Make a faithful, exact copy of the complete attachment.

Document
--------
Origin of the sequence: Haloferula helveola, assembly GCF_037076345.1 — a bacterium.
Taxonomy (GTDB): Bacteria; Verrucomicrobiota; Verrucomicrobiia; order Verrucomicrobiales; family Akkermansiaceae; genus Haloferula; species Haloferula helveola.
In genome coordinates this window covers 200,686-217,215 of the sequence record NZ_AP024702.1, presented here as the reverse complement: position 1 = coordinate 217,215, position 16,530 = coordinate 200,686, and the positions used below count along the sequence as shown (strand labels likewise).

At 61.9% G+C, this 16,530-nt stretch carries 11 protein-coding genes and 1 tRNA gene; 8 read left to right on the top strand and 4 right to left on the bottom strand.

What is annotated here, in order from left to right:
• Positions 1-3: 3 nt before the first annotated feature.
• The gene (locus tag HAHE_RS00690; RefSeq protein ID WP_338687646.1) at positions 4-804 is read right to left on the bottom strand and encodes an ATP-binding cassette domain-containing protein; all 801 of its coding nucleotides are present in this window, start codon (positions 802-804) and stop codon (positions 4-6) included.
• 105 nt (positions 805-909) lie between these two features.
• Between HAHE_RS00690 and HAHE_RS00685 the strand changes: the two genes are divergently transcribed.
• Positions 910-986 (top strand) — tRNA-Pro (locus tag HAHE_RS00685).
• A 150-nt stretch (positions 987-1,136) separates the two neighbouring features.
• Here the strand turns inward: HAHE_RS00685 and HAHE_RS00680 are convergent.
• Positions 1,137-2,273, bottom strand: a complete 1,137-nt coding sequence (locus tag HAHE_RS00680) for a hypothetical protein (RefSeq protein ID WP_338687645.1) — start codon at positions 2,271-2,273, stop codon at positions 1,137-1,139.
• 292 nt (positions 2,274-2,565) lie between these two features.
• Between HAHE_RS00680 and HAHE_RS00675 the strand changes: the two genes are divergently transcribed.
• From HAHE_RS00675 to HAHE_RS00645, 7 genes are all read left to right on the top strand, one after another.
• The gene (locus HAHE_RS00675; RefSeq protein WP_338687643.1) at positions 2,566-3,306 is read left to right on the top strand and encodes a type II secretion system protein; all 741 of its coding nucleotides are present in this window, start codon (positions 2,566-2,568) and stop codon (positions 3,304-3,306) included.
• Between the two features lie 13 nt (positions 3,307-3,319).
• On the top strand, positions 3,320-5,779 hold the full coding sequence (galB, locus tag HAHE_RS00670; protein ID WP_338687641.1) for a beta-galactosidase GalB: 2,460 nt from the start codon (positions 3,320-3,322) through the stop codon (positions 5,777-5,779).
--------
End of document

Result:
Origin of the sequence: Haloferula helveola, assembly GCF_037076345.1 — a bacterium.
Taxonomy (GTDB): Bacteria; Verrucomicrobiota; Verrucomicrobiia; order Verrucomicrobiales; family Akkermansiaceae; genus Haloferula; species Haloferula helveola.
In genome coordinates this window covers 200,686-217,215 of the sequence record NZ_AP024702.1, presented here as the reverse complement: position 1 = coordinate 217,215, position 16,530 = coordinate 200,686, and the positions used below count along the sequence as shown (strand labels likewise).

At 61.9% G+C, this 16,530-nt stretch carries 11 protein-coding genes and 1 tRNA gene; 8 read left to right on the top strand and 4 right to left on the bottom strand.

What is annotated here, in order from left to right:
• Positions 1-3: 3 nt before the first annotated feature.
• The gene (locus tag HAHE_RS00690; RefSeq protein ID WP_338687646.1) at positions 4-804 is read right to left on the bottom strand and encodes an ATP-binding cassette domain-containing protein; all 801 of its coding nucleotides are present in this window, start codon (positions 802-804) and stop codon (positions 4-6) included.
• 105 nt (positions 805-909) lie between these two features.
• Between HAHE_RS00690 and HAHE_RS00685 the strand changes: the two genes are divergently transcribed.
• Positions 910-986 (top strand) — tRNA-Pro (locus tag HAHE_RS00685).
• A 150-nt stretch (positions 987-1,136) separates the two neighbouring features.
• Here the strand turns inward: HAHE_RS00685 and HAHE_RS00680 are convergent.
• Positions 1,137-2,273, bottom strand: a complete 1,137-nt coding sequence (locus tag HAHE_RS00680) for a hypothetical protein (RefSeq protein ID WP_338687645.1) — start codon at positions 2,271-2,273, stop codon at positions 1,137-1,139.
• 292 nt (positions 2,274-2,565) lie between these two features.
• Between HAHE_RS00680 and HAHE_RS00675 the strand changes: the two genes are divergently transcribed.
• From HAHE_RS00675 to HAHE_RS00645, 7 genes are all read left to right on the top strand, one after another.
• The gene (locus HAHE_RS00675; RefSeq protein WP_338687643.1) at positions 2,566-3,306 is read left to right on the top strand and encodes a type II secretion system protein; all 741 of its coding nucleotides are present in this window, start codon (positions 2,566-2,568) and stop codon (positions 3,304-3,306) included.
• Between the two features lie 13 nt (positions 3,307-3,319).
• On the top strand, positions 3,320-5,779 hold the full coding sequence (galB, locus tag HAHE_RS00670; protein ID WP_338687641.1) for a beta-galactosidase GalB: 2,460 nt from the start codon (positions 3,320-3,322) through the stop codon (positions 5,777-5,779).